The World Of Perfumes Essay, Research Paper
Few would dispute the importance of petroleum to the world economy. In fact, some argue that in 1991 the United States and its allies fought a war in the Persian Gulf over this liquid that, at current prices, cost less than half a cent per fluid ounce and doesn’t even smell all that good.
Imagine the lengths one might go to protect access to a liquid that, in some cases, cost over $100 per ounce-20,000 times the cost of crude petroleum. Wars may be fought again-advertising wars- this time to claim a portion of the international perfume market, which, according to Smithsonian magazine, has sales of $10 billion each year.
Ever since the ancient Mesopotamians first used perfume in burial rites over 4,000 years ago, humanking has developed an obsession with the scent and its willing to pay amazingly high prices for something as intangible as a smell.
Puzzles by my own inexplicable fondness for aftershave, I’ve spent sometime researching our culture’s partiality to perfume. Evern if you’re someone who doesn’t especially like to dabble Chanel or Pole behind your ears, you probably smell someone else’s fragrance everyday. Or maybe yor use a product made with perfumes- such as soap, facial tissue, insecticides, or even cattle feed.
With that in mind, we’ll first discuss the ingredients of perfume and then we’ll examine some of the new commercial applications of perfume
Let’s start with the ingrediets.
Quite likely, you think of perfume only as a smelly liquid. But many connoisseurs of the stuff would disagree. In fact, perfume is complex mixture of many ingredients.
The most important ingredients of any perfume are a variety of aromatic oils, usually called essential oils. According to Edwin Morris in his book Fragrance, essential oils have two important properties- they easily evaporate and become gas at room temperature, ann they detectable to us as fragrance, in umimaginalbly minute quantites. The essential oil of the vanilla bean, for example, can be detected as a fragrance when present in the air at amounts of just two parts per million.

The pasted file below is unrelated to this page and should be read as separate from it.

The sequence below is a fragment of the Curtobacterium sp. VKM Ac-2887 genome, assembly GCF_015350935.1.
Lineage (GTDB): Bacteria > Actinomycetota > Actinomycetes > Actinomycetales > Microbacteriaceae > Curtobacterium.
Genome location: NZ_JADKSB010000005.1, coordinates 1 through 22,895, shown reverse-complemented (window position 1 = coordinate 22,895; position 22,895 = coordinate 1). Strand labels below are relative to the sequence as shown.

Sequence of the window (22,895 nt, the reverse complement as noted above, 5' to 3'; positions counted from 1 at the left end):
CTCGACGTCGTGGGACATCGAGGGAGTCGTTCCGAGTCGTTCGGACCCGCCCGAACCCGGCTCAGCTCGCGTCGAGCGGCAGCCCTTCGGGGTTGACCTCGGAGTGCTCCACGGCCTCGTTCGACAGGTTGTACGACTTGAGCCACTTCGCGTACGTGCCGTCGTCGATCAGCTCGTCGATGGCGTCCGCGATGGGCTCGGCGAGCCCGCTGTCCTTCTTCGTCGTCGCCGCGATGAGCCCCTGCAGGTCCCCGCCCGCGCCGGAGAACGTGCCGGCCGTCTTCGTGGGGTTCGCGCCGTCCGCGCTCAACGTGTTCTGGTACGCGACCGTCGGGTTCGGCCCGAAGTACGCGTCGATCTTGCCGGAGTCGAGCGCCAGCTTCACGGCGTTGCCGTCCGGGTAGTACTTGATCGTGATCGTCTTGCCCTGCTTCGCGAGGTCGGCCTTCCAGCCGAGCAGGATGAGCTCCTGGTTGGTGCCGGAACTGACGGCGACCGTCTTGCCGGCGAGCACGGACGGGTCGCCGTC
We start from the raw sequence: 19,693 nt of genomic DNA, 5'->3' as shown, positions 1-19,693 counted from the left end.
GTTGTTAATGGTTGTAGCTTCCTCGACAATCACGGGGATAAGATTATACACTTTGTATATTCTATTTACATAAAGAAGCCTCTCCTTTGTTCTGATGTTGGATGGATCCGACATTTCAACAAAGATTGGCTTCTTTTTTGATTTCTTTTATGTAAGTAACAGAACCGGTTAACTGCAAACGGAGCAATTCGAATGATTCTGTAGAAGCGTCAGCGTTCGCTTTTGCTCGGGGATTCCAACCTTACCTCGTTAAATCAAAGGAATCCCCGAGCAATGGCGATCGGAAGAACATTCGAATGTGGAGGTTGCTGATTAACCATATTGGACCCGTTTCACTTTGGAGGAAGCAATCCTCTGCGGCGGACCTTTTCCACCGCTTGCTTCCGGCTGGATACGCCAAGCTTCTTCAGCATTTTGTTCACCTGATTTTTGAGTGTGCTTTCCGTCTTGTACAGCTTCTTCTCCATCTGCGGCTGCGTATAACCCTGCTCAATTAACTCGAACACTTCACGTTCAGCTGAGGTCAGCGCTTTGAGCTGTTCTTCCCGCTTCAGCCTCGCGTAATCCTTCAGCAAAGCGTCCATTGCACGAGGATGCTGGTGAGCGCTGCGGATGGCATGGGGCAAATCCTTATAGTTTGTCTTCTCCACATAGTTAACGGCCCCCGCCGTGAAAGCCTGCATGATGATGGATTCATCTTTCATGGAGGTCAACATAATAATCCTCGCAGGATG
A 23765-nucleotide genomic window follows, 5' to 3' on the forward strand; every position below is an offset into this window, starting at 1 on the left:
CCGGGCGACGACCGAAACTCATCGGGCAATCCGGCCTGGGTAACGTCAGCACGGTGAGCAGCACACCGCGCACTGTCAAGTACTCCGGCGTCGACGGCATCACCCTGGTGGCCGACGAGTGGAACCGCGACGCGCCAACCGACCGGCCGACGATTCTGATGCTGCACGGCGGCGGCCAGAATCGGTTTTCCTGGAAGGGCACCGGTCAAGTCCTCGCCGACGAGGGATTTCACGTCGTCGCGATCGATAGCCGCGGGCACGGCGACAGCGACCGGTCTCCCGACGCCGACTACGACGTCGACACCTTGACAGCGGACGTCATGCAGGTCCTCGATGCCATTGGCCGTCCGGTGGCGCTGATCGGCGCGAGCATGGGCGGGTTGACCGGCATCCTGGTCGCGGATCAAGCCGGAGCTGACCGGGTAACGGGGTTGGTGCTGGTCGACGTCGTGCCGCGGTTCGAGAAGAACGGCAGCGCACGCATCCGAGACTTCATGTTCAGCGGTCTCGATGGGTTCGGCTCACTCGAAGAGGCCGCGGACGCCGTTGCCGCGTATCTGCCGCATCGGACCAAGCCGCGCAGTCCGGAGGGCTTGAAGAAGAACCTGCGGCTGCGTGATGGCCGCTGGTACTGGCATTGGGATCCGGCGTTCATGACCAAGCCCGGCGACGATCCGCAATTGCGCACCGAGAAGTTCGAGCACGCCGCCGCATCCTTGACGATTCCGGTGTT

Some essential oils are found in animal products. According to Diane Ackerman in her book A Natural History of the Senses, the best known of these may be musk, a red, jelly-like secretion found in the gut of an East Asian deer.
As Smithsonian magazine reports, however, most essential oils are extracted from one of 2,000 different species of flowering plants. These plants may be as exotic as the fragrant ylang-ylang tree that grows on the Comoro Islands, or as common as the rose.
Not all perfume ingrediets come from natural sources. Synthetic ingredients can imitate or enhance the smells of natuaral essential oils and can greatly reduce the cost of the perfume. In the case of the perfume classic Channel No.5, an artificial aldehyde provides the perfume with its signature scent.
When creating a new fragrance, a perfumer will usually draw upon the scents of between 30 to 50, and sometimes up to 500, different oils, hoping to find the perfect blend of smells. Ofcourse, the perfume or cologne you buy in the store isn’t just a bottle of essential oils. When marketed, the oils are dissolved in alcohol. A high-quality perfume will contain up to 25 percent essential oils and 75 percent alcohol.
As we have seen, perfume is much more than a smelly liquid. These complex mixtures of aromatic oils may make us work harder and spend harder, if they don’t trigger an allergic reaction first. Today we have explored perfume pungent ingredients and some its uses.
It seems almost absurd to think that perfume is thousand of times more expensive than a precious energy resource like petroleum. But on other hand, no matter how far you can drive your car on petroleum, oil is not the kind of fragrance you would want in your cologne, hair spray, room deodorizer, or even, I suppose, in your cattle feed.